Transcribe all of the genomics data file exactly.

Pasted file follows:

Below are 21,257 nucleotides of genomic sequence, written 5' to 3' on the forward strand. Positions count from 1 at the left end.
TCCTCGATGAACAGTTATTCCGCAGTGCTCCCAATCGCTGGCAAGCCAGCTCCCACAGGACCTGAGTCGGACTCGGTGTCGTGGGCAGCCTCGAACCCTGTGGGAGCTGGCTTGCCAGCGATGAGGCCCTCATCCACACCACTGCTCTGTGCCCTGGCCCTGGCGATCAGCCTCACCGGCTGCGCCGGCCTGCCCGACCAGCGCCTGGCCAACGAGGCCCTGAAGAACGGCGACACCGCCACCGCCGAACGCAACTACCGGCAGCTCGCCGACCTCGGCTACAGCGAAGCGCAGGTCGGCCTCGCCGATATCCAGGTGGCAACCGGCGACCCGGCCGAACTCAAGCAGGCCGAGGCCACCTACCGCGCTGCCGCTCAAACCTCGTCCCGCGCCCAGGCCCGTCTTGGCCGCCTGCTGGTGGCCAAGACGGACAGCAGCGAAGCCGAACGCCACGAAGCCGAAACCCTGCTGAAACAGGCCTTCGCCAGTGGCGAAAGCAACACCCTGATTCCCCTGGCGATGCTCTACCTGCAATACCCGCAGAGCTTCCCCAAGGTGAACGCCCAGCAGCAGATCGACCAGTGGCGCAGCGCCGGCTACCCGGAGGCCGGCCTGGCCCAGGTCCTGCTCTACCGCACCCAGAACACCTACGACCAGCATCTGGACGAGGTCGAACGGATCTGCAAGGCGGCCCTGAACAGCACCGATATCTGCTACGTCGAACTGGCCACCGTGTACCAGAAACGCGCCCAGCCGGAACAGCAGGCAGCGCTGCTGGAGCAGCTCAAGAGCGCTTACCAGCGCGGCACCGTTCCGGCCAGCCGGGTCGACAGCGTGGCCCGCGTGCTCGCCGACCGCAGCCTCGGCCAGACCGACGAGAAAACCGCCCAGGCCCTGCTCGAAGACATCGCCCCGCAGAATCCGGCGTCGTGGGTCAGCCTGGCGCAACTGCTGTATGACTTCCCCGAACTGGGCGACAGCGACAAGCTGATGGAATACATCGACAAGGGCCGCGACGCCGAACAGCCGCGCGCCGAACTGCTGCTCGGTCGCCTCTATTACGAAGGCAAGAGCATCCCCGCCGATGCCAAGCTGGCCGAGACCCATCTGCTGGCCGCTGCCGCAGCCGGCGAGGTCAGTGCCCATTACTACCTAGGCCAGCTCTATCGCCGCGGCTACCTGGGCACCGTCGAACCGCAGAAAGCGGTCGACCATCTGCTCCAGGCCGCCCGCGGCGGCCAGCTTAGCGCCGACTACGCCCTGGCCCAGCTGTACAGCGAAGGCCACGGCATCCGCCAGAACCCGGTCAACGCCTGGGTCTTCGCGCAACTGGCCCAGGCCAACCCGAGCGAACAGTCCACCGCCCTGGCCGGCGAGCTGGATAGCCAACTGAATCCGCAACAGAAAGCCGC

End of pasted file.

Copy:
Below are 21,257 nucleotides of genomic sequence, written 5' to 3' on the forward strand. Positions count from 1 at the left end.
TCCTCGATGAACAGTTATTCCGCAGTGCTCCCAATCGCTGGCAAGCCAGCTCCCACAGGACCTGAGTCGGACTCGGTGTCGTGGGCAGCCTCGAACCCTGTGGGAGCTGGCTTGCCAGCGATGAGGCCCTCATCCACACCACTGCTCTGTGCCCTGGCCCTGGCGATCAGCCTCACCGGCTGCGCCGGCCTGCCCGACCAGCGCCTGGCCAACGAGGCCCTGAAGAACGGCGACACCGCCACCGCCGAACGCAACTACCGGCAGCTCGCCGACCTCGGCTACAGCGAAGCGCAGGTCGGCCTCGCCGATATCCAGGTGGCAACCGGCGACCCGGCCGAACTCAAGCAGGCCGAGGCCACCTACCGCGCTGCCGCTCAAACCTCGTCCCGCGCCCAGGCCCGTCTTGGCCGCCTGCTGGTGGCCAAGACGGACAGCAGCGAAGCCGAACGCCACGAAGCCGAAACCCTGCTGAAACAGGCCTTCGCCAGTGGCGAAAGCAACACCCTGATTCCCCTGGCGATGCTCTACCTGCAATACCCGCAGAGCTTCCCCAAGGTGAACGCCCAGCAGCAGATCGACCAGTGGCGCAGCGCCGGCTACCCGGAGGCCGGCCTGGCCCAGGTCCTGCTCTACCGCACCCAGAACACCTACGACCAGCATCTGGACGAGGTCGAACGGATCTGCAAGGCGGCCCTGAACAGCACCGATATCTGCTACGTCGAACTGGCCACCGTGTACCAGAAACGCGCCCAGCCGGAACAGCAGGCAGCGCTGCTGGAGCAGCTCAAGAGCGCTTACCAGCGCGGCACCGTTCCGGCCAGCCGGGTCGACAGCGTGGCCCGCGTGCTCGCCGACCGCAGCCTCGGCCAGACCGACGAGAAAACCGCCCAGGCCCTGCTCGAAGACATCGCCCCGCAGAATCCGGCGTCGTGGGTCAGCCTGGCGCAACTGCTGTATGACTTCCCCGAACTGGGCGACAGCGACAAGCTGATGGAATACATCGACAAGGGCCGCGACGCCGAACAGCCGCGCGCCGAACTGCTGCTCGGTCGCCTCTATTACGAAGGCAAGAGCATCCCCGCCGATGCCAAGCTGGCCGAGACCCATCTGCTGGCCGCTGCCGCAGCCGGCGAGGTCAGTGCCCATTACTACCTAGGCCAGCTCTATCGCCGCGGCTACCTGGGCACCGTCGAACCGCAGAAAGCGGTCGACCATCTGCTCCAGGCCGCCCGCGGCGGCCAGCTTAGCGCCGACTACGCCCTGGCCCAGCTGTACAGCGAAGGCCACGGCATCCGCCAGAACCCGGTCAACGCCTGGGTCTTCGCGCAACTGGCCCAGGCCAACCCGAGCGAACAGTCCACCGCCCTGGCCGGCGAGCTGGATAGCCAACTGAATCCGCAACAGAAAGCCGC